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Silicon Valley Energy Summit adresses energy efficiency

Experts discuss developing sustainable infrastructure

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Attendees at the annual Silicon Valley Energy Summit (SVES) on Thursday, Jun. 21 developed plans that may enhance energy efficiency, both in the United States and worldwide. The event, which occurs annually, addressed contemporary issues with energy that affect both individuals and firms.

Held at the Frances C. Arrillaga Alumni Center and featuring more than 40 keynote speakers and around 350 attendees, the conference explored topics ranging from energy and climate to cybersecurity.

The event was organized by the Precourt Energy Efficiency Center (PEEC) and a planning committee headed by management science and engineering professor and Hoover Fellow James L. Sweeney Ph.D. ’71.

Stanford graduates, entrepreneurs and subject matter experts participated in the summit’s panel sessions and TED-style talks. Notable speakers included Lawrence Berkeley National Laboratory research engineer Doug Black, BMW researcher Monterey Gardiner and Dinesh Sharma, who is the head of products at Juniper Intelligence, a data analytics firm.

In the panel “New Tools For Managing Your Climate Risk,” speakers touched on issues related to the damage caused by poor infrastructure and methods for preventing them.

Specifically, the panel addressed flooding concerns at the San Francisco International Airport (SFO) due to rising sea levels. According to associate principal of energy and resource sustainability at professional services firm Ayup Cole Roberts, SFO is more vulnerable to sea level rise than most other airports because of its location and eroding sea wall.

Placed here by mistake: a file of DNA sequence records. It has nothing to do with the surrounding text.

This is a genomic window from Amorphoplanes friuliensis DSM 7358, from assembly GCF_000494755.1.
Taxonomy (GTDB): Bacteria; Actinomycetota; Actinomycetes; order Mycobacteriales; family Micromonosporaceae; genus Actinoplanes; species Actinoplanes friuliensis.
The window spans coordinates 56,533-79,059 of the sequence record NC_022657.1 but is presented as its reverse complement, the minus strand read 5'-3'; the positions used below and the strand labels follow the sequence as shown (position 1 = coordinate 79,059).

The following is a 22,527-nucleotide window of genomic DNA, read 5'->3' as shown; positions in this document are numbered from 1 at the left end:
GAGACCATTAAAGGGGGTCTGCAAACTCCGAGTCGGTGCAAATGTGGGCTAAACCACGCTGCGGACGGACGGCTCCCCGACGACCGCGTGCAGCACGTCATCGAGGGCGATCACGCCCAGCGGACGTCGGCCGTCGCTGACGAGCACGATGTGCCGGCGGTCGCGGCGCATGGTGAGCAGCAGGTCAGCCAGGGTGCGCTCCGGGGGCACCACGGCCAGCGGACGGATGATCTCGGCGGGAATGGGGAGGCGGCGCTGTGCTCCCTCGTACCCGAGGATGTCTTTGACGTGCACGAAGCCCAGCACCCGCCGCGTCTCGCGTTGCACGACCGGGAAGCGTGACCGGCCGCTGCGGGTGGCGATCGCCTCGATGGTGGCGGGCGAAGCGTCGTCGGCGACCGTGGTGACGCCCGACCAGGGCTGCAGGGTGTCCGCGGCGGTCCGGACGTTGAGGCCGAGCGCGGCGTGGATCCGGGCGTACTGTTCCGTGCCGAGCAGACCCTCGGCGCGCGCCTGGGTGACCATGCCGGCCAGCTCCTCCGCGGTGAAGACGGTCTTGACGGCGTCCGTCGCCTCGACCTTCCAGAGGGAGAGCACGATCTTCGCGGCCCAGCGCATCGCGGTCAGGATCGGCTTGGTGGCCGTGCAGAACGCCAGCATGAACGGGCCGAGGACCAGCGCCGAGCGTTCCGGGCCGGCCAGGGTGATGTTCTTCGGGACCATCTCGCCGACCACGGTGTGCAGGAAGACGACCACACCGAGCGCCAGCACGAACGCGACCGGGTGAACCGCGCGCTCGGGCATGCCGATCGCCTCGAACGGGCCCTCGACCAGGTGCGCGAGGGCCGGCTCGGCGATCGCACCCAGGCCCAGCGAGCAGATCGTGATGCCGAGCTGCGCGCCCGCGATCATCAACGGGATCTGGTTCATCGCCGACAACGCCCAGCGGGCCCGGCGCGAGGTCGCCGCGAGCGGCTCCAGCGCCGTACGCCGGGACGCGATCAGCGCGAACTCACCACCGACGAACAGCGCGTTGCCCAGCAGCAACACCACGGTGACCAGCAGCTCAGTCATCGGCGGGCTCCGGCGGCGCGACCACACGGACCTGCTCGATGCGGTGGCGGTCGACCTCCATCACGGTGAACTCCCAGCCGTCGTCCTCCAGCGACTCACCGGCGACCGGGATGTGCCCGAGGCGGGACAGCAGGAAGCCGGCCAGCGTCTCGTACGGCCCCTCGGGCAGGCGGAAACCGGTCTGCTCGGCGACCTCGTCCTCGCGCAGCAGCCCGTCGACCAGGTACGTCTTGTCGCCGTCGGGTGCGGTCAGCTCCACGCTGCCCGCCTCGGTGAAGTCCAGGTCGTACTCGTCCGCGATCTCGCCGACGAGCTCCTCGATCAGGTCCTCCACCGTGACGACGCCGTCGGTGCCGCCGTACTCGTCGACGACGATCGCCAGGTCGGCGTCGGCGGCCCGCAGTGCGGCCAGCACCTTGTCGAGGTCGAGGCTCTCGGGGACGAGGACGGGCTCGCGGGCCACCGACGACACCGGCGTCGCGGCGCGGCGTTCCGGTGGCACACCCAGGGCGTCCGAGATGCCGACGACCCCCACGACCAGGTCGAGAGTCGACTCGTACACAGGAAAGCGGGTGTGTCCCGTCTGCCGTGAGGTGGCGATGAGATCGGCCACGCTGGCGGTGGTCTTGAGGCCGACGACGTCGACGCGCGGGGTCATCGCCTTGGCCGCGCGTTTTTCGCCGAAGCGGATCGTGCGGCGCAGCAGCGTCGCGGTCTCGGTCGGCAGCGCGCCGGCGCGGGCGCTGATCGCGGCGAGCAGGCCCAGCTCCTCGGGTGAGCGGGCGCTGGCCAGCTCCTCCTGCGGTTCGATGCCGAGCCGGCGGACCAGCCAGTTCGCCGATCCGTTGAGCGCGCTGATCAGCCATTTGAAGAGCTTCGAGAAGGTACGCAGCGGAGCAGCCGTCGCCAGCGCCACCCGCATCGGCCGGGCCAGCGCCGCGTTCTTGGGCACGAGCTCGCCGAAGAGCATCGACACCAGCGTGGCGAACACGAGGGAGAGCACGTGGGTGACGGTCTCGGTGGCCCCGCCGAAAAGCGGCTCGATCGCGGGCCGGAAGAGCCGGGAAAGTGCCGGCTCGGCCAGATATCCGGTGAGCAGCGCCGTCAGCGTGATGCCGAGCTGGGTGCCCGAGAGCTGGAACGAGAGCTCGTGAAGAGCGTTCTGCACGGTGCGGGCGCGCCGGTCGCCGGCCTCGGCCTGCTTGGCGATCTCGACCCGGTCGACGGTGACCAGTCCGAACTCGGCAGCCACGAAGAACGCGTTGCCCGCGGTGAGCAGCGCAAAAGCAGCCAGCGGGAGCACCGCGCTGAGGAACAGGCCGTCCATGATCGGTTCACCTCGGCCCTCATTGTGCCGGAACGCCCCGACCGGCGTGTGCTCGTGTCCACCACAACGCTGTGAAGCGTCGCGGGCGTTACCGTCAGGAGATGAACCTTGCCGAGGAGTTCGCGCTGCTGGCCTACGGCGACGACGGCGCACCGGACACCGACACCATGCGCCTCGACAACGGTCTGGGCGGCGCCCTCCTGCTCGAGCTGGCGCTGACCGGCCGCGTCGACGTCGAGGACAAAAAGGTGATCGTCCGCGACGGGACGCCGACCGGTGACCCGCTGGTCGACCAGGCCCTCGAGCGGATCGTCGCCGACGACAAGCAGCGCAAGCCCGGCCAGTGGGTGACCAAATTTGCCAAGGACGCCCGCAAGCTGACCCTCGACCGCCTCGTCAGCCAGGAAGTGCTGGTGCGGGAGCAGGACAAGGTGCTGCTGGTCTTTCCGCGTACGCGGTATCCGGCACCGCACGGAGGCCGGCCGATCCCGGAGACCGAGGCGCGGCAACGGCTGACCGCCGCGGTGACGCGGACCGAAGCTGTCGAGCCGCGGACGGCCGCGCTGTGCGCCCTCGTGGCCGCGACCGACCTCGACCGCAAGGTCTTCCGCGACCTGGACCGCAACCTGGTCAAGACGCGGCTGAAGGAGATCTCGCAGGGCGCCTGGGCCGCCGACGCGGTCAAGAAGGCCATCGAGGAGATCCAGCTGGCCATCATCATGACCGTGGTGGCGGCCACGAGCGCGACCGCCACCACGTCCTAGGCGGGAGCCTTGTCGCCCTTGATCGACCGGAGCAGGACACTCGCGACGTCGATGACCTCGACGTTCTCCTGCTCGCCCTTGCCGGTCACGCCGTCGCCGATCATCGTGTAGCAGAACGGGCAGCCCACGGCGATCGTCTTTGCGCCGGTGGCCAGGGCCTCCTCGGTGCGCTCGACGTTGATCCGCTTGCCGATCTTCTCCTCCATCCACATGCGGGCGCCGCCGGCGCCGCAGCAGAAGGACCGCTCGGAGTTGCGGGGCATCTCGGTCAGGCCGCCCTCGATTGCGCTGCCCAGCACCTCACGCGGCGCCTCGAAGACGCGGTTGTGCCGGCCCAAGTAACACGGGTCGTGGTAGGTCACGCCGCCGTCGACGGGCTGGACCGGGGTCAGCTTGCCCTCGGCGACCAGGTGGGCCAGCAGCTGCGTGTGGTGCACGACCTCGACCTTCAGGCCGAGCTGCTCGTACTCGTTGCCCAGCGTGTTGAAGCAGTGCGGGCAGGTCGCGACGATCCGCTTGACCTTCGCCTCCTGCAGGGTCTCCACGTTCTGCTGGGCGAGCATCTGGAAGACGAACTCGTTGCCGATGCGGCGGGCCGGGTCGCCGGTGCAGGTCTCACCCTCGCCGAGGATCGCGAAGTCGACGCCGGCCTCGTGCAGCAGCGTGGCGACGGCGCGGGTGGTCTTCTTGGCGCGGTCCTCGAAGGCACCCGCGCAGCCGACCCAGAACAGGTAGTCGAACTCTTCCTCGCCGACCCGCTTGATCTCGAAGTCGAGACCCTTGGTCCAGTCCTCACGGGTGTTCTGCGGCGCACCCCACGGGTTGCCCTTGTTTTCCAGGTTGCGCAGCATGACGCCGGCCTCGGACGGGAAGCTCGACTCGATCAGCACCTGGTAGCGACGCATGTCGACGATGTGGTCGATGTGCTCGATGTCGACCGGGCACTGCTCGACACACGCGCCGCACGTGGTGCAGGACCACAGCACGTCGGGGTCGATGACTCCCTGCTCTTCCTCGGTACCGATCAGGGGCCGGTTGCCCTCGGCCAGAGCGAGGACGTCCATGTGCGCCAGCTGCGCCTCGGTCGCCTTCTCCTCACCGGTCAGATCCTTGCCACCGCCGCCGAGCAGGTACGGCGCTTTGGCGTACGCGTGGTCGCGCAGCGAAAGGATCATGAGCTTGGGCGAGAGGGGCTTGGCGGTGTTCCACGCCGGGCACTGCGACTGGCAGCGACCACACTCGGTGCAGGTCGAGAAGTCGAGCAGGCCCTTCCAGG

Roberts said that the airport is currently in conversation with the U.S. Army Corps of Engineers to address sea wall maintenance and flood protection.

“We waste tremendous amounts of money on infrastructure by making it too suited for the environment.” Roberts said. “In the near future we need to make sure the private and public sector collaborate to work together to promote new and efficient infrastructure growth.”

Founder of consultancy firm Minerva Ventures Marianna Grossman mentioned that the California Department of Transportation (Caltrans) has spent $350 million dollars on maintenance this past year. Current Caltrans bay area Chief Deputy Director Dan McElhinney affirmed that maintenance demand was higher than average.

“This has been one of the worst winters Caltrans has experienced.” McElhinney said, citing flooding and other infrastructure-related issues.

The summit also featured a debate — broadcasted live on both the KZSU Webcast and on YouTube  — about the effect of self-driving cars on the environment.

Sweeney expressed his satisfaction with the summit. However, he is uncertain as to whether the summit will be held next year. He cited the planned closure of the PEEC later this year due to a lack of funding.

“I feel that every year [the conference] gets better than the year before, ” Sweeney said. “We hope to do it again next year but we’re not even sure if will happen.”

 

Contact Gokul Ramapriyan at gmramapriyan ‘at’ gmail.com.